Mélies d’Argent shorts, a mosaic of delightful stories

As readers know, I’m a champion of the unsung gems of any film festival – shorts. It’s not just the business cards of filmmakers, it’s a cinematographic form that is too often forgotten. Since we are more inundated with shorter forms via platforms such as Youtube and TikTok, perhaps we all need to take more time with shorts – arguably it’s harder to make a story work in a longer time. short, when you need to get your ideas across. faster. This can spark great ingenuity and creativity. The Slash film festival is currently underway in Austria; the Méliès Competition spotlights some of Europe’s best short films, and below are reviews of the festival’s selections for 2022.

blood rites (UK). Directed by Helena Coan.

Three teenage girls travel to a village in the English Fens to begin their journey to become supernatural creatures. Or maybe they already are? Their cannibalistic tendencies seem fresh and new. Based on a short story by Daisy Johnson, Coan’s short evokes a ’70s-style horror roughness, provoking these girls as they try to find their groove and power. They hesitate among themselves and with their prey, as they determine which of them might be the leader, how they will evade capture, and what they will do with their budding power. With minimal dialogue, Coan gives us what could be considered a lesbian vampire movie prequel and a brief glimpse into the emotional turmoil of teenage girls at the dawn of a different kind of femininity.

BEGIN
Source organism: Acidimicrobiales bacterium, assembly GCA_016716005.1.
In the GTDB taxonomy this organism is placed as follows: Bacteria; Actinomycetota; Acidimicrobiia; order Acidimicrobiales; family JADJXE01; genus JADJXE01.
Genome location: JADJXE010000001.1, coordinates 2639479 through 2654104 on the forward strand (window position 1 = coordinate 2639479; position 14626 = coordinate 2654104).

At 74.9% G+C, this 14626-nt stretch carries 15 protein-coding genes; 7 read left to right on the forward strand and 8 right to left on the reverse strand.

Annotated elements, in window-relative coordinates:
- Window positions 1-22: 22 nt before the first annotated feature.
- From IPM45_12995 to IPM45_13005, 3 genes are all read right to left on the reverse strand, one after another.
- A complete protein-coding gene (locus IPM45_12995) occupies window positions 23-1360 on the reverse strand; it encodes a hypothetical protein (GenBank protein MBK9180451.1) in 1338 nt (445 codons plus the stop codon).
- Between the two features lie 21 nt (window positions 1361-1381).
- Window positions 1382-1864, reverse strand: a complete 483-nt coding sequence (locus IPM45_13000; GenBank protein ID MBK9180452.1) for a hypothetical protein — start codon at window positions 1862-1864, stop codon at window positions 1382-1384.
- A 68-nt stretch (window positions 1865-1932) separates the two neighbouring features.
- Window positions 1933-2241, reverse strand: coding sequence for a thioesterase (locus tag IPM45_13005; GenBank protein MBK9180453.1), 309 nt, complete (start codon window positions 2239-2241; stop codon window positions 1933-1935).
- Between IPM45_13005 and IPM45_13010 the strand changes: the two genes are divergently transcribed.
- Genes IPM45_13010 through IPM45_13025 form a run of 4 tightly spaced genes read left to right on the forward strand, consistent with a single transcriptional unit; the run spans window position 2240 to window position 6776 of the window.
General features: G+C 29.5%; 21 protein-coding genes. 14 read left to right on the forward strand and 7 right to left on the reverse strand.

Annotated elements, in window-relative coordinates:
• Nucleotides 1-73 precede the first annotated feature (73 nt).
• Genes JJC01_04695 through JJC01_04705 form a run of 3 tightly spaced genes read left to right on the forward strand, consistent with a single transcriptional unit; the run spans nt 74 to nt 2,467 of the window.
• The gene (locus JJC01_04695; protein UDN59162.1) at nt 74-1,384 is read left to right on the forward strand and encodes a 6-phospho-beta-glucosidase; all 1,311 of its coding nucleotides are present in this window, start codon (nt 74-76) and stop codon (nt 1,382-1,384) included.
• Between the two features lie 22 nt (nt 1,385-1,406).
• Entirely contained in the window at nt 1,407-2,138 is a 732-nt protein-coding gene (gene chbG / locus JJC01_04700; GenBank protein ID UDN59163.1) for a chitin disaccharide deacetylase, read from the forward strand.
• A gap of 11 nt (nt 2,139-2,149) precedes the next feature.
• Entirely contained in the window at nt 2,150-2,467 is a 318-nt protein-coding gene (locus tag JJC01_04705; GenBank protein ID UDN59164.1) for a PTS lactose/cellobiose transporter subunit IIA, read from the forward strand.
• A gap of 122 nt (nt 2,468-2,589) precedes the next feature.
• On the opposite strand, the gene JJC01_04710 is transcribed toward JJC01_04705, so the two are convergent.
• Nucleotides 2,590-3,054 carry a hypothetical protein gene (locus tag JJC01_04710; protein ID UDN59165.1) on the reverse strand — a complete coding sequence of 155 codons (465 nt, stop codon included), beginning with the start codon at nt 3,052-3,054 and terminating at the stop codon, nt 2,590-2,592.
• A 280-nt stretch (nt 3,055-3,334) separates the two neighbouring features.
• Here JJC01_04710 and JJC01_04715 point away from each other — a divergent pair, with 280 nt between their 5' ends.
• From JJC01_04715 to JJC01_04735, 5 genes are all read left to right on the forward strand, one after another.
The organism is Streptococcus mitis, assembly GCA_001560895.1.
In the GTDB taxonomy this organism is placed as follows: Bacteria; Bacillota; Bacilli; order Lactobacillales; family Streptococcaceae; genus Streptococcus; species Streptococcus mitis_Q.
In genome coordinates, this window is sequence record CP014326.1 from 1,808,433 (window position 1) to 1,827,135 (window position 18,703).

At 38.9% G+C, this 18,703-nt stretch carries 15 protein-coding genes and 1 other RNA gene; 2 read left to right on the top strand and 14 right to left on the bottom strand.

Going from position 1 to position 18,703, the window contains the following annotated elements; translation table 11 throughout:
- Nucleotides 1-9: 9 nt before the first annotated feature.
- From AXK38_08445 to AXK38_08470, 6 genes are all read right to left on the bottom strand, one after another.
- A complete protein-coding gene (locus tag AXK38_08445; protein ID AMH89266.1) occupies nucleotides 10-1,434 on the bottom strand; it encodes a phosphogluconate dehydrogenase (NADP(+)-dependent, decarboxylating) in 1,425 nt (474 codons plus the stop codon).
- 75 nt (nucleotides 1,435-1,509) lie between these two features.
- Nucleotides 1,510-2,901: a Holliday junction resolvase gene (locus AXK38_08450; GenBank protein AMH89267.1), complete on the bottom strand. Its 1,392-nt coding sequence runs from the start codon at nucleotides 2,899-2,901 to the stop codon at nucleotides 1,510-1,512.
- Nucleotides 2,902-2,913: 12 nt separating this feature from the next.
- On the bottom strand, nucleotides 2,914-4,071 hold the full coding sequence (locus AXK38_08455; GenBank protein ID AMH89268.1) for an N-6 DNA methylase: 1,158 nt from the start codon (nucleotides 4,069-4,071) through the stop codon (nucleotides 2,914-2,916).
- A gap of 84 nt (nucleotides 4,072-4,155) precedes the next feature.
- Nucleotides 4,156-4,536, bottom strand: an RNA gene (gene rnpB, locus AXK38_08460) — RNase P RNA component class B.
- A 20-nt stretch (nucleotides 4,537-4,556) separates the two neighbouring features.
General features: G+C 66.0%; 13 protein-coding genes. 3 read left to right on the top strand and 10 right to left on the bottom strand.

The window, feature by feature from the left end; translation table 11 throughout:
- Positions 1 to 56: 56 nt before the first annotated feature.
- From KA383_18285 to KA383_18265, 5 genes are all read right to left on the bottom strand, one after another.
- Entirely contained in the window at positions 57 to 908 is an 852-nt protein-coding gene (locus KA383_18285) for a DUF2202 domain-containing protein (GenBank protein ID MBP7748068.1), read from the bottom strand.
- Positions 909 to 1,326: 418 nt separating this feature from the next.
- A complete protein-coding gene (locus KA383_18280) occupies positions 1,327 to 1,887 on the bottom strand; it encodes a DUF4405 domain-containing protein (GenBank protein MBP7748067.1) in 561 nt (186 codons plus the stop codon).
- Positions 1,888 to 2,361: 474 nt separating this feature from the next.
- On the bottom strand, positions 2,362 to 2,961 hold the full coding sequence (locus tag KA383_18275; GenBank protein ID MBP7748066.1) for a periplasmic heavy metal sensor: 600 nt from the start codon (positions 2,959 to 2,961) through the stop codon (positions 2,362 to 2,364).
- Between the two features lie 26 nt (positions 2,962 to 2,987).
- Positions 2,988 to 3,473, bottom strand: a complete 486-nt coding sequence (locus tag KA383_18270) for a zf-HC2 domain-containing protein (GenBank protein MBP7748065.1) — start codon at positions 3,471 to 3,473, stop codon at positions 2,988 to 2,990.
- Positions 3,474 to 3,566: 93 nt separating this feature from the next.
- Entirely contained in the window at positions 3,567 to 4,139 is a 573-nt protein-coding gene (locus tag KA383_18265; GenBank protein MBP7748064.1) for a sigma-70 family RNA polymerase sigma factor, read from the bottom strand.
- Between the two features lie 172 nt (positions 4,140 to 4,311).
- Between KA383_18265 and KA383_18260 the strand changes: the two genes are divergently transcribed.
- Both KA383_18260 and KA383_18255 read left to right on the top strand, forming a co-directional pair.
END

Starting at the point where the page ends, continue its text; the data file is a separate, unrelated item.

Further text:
Censor of Dreams (France). Realized by Leo Berne & Raphaël Rodriguez.

Dreams are a kind of purge of our unconscious and subconscious, a means for those moments, those people, those objects of our time that somehow unleash themselves on us when we least expect them ( or often don’t want them). What if, inside your mind, there was some kind of team set up to help or hinder the way the mind forces us to remember during those dark times? Censor of Dreams starts out as a humorous, imagining the bureaucracy behind this organization, but as this unconscious mind forces forward what we most wish to ignore, it becomes harder to remember. Berne and Rodriguez’s short film packs a lot of emotion and dread into its story, taking us down those dark hallways that make us rethink all the things we’ve ever dreamed of, for better or for worse.

Flight (Israel). Realized by Hani Dombe and Tom Kouris.

An animated film in stop-motion, it’s a tale we’ve already seen: a teenager discovers something other than human, and rejects her strangeness, as she knows she will reject it. She balks at the confinement and isolation it brings, even though her grandmother (who has the same condition) encourages her to kiss him. While the animation is good, the story itself never quite takes off, stopping short of its potential, never going beyond what we expect for something new or different. in his perspective.

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Beyond (Norway). Directed by Fredrik S. Hana.

We think we know what to expect and how we would react to the arrival of extraterritorials on our planet. But even if we know they are there, the surreality of such an event would likely leave us in a bewilderment, strange nightmare of ecstasy and horror. This is the scenario that Fredrik Hana brings to his new short film. With fake archival footage strung together in an experimental tale, we’re asked to imagine what it would be like to share our planet with creatures we know nothing about, that we can’t imagine even in our darkest tales, and what it would mean for our existence. . A bewitching but unforgettable short film.